When Charles Fritts built the solid photovoltaic cell, he did not imagine the scope of that small surface made of selenium with a layer of gold. Credit: Smithsonian.

  • Innovation


Solar energy is the second fastest growing renewable energy in the world, according to the International Energy Agency. An industry that is key to providing electricity to 840 million people today. But this dream of guaranteeing universal access to electricity would not have been possible without Charles Fritts, author of the first solid solar cell, the forerunner of today's solar panels.


Charles Fritts' ingenious innovation was the first device to generate electricity by harnessing the power of the Sun, which produces the equivalent of four billion 100-watt light bulbs every second. This energy potential of the Sun had not gone unnoticed throughout history, as the first written records on the use of solar energy date back to the Romans and Greeks, two civilizations that already used it to light fires using mirrors or "burning" lenses. However, the definitive door to the development of solar energy was opened much later by French physicist Alexandre Edmond Becquerel, who discovered the photovoltaic effect in 1838.

Nowadays we understand how this effect works. We know that when light strikes a semiconductor material and increases the mobility of its electrons, the voltage moves them in a specific direction and an electric current is generated. In 1873, English electrical engineer Willoughby Smith observed photoconductivity in practice in selenium (a semiconductor) while experimenting on materials for underwater telegraph cables. This discovery caught the attention of natural philosophy professor William Grylls Adams and his student, Richard Evans Day, who years later followed in the footsteps of the man considered to be father of photovoltaics. Together they presented the Royal Society with an article entitled The Action of Light on Selenium (1877) and succeeded in building a selenium solar cell in a glass tube. However, it was not until 1883 that New York inventor Charles Fritts (1850-1903) managed to produce the photovoltaic effect with a device that became the origin of today's solar panels. His feat was published in the 1883 paper: “On a New Form of Selenium Photocell” in the American Journal of Science.

Fritts' true solar cell projection didn't come until 70 years later, when Bell Labs got the marketable and functional photovoltaic cell. Credit: Bell.

A first prototype that impressed the founder of Siemens

Fritts lived and worked in a building in New York, on whose roof he gave free rein to his ingenuity. His inventions ranged from clockwork mechanisms to curtain accessories to mechanical devices to optimize the coupling of train cars. This is where the device that would make him go down in history was born: a glass box containing a selenium sheet housed between two metallic layers (an upper one of thin, semi-transparent gold-leaf, and a lower one of a metallic substrate of brass). When light shone into the box, electrons moved through the selenium and a current was produced which was then sent out through a wire at one end of the box: "a continuous, constant current of considerable force," according to Charles Fritts himself. Excited, he sent one of his prototypes to German engineer Werner von Siemens, who was so impressed by the generation of electricity from sunlight that he presented Fritts' invention to the Royal Academy of Prussia and stated that the American’s modules "presented to us, for the first time, the direct conversion of the energy of light into electrical energy."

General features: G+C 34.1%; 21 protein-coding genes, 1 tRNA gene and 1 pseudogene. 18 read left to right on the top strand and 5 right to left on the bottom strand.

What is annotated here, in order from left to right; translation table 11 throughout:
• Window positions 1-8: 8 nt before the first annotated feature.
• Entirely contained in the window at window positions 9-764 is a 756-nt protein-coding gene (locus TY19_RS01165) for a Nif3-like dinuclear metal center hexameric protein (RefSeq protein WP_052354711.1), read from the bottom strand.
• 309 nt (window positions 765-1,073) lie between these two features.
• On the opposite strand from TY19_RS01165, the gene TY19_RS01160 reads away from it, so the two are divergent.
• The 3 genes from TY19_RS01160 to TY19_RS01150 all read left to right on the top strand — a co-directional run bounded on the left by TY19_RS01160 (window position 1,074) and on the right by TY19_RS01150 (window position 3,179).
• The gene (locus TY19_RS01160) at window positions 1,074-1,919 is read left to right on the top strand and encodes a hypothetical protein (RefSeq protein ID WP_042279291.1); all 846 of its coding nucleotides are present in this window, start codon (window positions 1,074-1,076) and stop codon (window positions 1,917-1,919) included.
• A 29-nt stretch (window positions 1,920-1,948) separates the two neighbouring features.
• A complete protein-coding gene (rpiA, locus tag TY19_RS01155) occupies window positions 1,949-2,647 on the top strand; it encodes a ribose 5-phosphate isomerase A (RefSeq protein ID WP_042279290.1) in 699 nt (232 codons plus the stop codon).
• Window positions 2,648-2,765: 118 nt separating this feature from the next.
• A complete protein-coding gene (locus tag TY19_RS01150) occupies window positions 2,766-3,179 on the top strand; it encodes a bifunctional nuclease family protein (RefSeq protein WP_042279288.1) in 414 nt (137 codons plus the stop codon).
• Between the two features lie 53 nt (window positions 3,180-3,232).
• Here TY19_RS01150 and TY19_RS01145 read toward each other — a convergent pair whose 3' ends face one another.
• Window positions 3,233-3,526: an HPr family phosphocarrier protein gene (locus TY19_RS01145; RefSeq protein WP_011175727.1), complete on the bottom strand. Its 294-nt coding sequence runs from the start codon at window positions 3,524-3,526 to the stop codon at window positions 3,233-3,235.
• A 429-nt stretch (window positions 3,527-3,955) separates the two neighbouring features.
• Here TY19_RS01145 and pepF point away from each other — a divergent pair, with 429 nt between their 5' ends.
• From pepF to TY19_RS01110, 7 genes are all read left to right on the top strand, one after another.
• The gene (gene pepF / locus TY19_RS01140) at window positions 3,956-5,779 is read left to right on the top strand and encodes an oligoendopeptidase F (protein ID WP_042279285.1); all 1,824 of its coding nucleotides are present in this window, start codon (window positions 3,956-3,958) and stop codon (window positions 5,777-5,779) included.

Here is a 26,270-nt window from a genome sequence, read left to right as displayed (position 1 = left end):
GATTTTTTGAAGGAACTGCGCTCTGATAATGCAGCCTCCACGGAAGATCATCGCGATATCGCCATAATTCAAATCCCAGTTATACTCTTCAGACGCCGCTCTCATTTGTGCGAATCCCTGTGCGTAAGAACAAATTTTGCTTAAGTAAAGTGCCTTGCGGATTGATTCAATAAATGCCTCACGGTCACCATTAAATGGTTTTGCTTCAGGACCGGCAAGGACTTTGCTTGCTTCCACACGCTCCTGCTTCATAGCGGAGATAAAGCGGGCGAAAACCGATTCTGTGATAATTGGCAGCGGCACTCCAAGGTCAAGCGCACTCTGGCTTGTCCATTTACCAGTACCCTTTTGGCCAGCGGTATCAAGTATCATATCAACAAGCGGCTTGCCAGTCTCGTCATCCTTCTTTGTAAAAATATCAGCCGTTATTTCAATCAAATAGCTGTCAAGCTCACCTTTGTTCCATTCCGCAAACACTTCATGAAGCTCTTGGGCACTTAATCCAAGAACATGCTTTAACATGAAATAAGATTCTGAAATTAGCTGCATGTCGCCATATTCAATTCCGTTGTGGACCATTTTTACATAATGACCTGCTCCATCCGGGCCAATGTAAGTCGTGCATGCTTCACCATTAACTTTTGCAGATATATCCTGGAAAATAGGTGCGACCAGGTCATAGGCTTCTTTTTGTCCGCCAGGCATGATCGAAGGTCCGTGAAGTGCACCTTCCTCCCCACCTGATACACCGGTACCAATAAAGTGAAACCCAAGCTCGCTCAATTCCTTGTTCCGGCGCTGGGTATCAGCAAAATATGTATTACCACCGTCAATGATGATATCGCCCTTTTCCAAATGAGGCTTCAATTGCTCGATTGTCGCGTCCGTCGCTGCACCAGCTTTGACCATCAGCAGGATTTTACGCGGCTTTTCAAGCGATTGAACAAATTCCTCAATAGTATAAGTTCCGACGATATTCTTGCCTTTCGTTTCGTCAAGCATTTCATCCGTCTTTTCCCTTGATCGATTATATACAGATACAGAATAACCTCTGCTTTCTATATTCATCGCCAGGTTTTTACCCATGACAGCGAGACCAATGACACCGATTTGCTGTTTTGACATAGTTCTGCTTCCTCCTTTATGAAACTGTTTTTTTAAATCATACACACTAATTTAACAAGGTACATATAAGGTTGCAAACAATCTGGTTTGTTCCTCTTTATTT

At that time, the commercial electricity revolution was underway in New York, and Thomas Edison commissioned the first coal-fired power plant in history (1882). Charles Fritts was optimistic about the potential of his invention and thought it could compete with Edison's power plant. But the truth is that Fritts' cell only made use of about 1% of the sunlight and did not have enough capacity to make the jump to the consumer market. The New York inventor likely had no idea how long it would take industry to optimize his invention: 70 years would pass until Bell Labs produced modern solar technology in the mid-20th century.

Solar energy is one of the renewables with the highest growth prospects in the coming years. Credit: Science in HD.

From powering space satellites to a million dollar industry

However, Fritts' selenium cells did find other applications, as they were used as light sensors to control the exposure time of cameras and even eventually served to power space satellites of all kinds, a market for which the cost of selenium was no obstacle.

These days, Fritts' dream has become a multi-billion-dollar industry that, according to figures from the World Bank, is key to providing power to 840 million people currently without access to electricity. Technological advances have also made it possible to achieve an efficiency of up to 24% in some solar cell models, making this energy source not only an essential technology for achieving sustainability, but also the great promise for guaranteeing universal access to electrical energy, almost 150 years after the first light bulb was switched on.

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Tungsteno is a journalism laboratory to scan the essence of innovation. Devised by Materia Publicaciones Científicas for Sacyr’s blog.

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